Joined-up engagement missing along the UK online election trail
Now that the election dust has settled, I thought it would be useful to look back over our Political Search Index (PSI) series that we launched last October. The four white papers were certainly a revelation for me and the research teams here and in South Africa.
I also think there are lessons that will help our clients, partners and prospective customers understand much more about what makes an online search and social media strategy click with consumers.
Crucially, the research shows that an integrated online campaign is not about instant wins; it’s about comprehensive, patient, expert engagement led by a conversion strategy that understands:
- where your consumers connect
- what questions they are asking
- what key words they use
- what they say about you
- what their needs are
- where they’ve come from
- where they are going
- how to guide them on the journey
Within that spread of tactical touchpoints is the need to protect and enhance your online brand reputation – through connection, conversation and conversion. You will be part of a multi-voice dialogue and you need to know how, where and when to respond, even to lead what’s being talked about.
Your integrated conversion campaign will also need agile, flexible tools that include a responsive website, designed accurately to match the consumer journey and which is alive with relevant, updated content. Your SEO toolkit should also include social network gears that enable you to deploy your spread of tactical elements most effectively.
The goal is always conversion, whether that’s sales or building a network of brand evangelists. We think that’s true of the commercial as well as the political spheres.
We’ve just published the fourth PSI in this ongoing series, which took a last look at the major political parties’ online engagement campaigns before the polls on May 6th.
The aim of our research was to measure key elements of the parties’ search and social media campaigns because, after the phenomenal success of the Obama campaign in the US, the 2010 battle for Downing Street was clearly marked as the “first online election” in the UK.
We certainly caught the mood and this was reflected by our three Sky News interviews, featuring Neilson Hall, Associate Director Search at Tamar along with national newspaper, marketing magazines and widespread online coverage.
Our PSI teams, led by Head of Research Robin Fishley and Social Media Strategist Milly Diaz, focussed on how effective the major parties were in: meeting voters’ needs, engaging in the online political conversations and having relevant answers to people’s policy questions.
We also measured how effective the party leaders were at protecting their “online personal brands” and how they engaged at a personal level through the social networks, a decisive element of the Obama campaign, in the run up to the UK General Election.
We haven’t got a political axe to grind here and at Tamar we have no professional affiliation or client interest in the political sector so there is no spin on our findings that the major parties, and the leaders, did “too little, too late” to engage, discuss with and convert people online.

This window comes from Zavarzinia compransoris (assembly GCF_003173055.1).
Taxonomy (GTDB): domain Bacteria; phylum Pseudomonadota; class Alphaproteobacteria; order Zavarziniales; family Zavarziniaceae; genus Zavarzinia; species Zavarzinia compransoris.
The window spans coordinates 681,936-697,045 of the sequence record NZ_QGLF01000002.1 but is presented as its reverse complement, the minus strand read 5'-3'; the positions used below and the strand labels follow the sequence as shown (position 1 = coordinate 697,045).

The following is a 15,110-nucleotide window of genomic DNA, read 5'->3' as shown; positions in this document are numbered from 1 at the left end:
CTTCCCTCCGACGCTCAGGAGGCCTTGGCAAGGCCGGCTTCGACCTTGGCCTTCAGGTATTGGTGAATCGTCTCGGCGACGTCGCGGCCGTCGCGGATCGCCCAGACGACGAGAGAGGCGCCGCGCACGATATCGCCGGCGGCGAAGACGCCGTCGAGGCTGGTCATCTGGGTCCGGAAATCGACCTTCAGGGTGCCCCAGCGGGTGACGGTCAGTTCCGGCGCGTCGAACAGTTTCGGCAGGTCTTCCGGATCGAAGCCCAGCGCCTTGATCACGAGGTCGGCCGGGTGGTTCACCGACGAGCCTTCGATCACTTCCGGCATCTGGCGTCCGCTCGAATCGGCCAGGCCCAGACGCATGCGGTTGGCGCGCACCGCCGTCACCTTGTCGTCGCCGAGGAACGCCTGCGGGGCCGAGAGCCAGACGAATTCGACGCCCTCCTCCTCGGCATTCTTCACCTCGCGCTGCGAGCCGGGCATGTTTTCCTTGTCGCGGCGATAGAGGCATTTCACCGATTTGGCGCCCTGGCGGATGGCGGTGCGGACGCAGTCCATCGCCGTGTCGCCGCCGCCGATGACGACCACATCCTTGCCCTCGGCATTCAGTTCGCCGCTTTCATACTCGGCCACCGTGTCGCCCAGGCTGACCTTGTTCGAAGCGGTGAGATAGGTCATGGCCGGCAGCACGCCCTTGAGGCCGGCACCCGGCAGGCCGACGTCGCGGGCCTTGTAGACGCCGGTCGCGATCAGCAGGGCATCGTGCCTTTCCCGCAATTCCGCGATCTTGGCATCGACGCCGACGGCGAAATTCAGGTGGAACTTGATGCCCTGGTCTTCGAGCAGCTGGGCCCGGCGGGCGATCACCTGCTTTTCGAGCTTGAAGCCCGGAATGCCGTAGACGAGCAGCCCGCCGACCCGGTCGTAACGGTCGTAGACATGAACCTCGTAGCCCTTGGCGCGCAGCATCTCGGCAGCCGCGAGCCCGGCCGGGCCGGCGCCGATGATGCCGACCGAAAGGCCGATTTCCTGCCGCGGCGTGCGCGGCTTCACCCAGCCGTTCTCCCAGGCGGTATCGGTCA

This was a unique opportunity to learn from the Obama campaign, engage personally with voters and raise funds but the parties seemed fixed in the old ways of one-way communications, particularly in the early months of our research.
The four PSI’s indicated that:
- The parties had no clear, integrated online strategies
- They failed to start their online engagement with voters early enough
- Their websites failed to communicate the right messages early enough
- The messages were not communicated consistently across all online social networks
- The party leaders missed opportunities to develop a “personal” voice and connections with voters online
- The leaders failed to protect their “online personal brand” reputations
Every success at online political engagement in the UK is welcomed and we identified some of those during our four Political Search Index reports. Mark Hanson, part of Labour’s online campaign team, has pointed to some of those successes.
The fact remains, though, that the UK parties did not reproduce the Obama effect. The President’s campaign was breathtaking in its reach and engagement, not only creating a new constituency but also proving extraordinarily effective at responding to voters’ concerns.
We were surprised at the lack of leadership engagement online and our research indicated that the online campaigns of all the major parties kicked into action later than expected, with subsequent lack of traction in the social networks.
There are lessons that the parties can learn from this election and develop integrated online strategies before people go to the polls again.
Both the Labour Party and the LibDems in particular need to use online campaigns much more effectively to raise funds – their coffers are drained following the General Election and they should be preparing for the next election. The Obama campaign raised over half a billion dollars, much of it from online small donations in response to the phenomenally successful engagement with voters/supporters.
Our research, which is ongoing, found gaps in connection, conversation and conversion over seven months up to the General Election, which we think is a missed opportunity.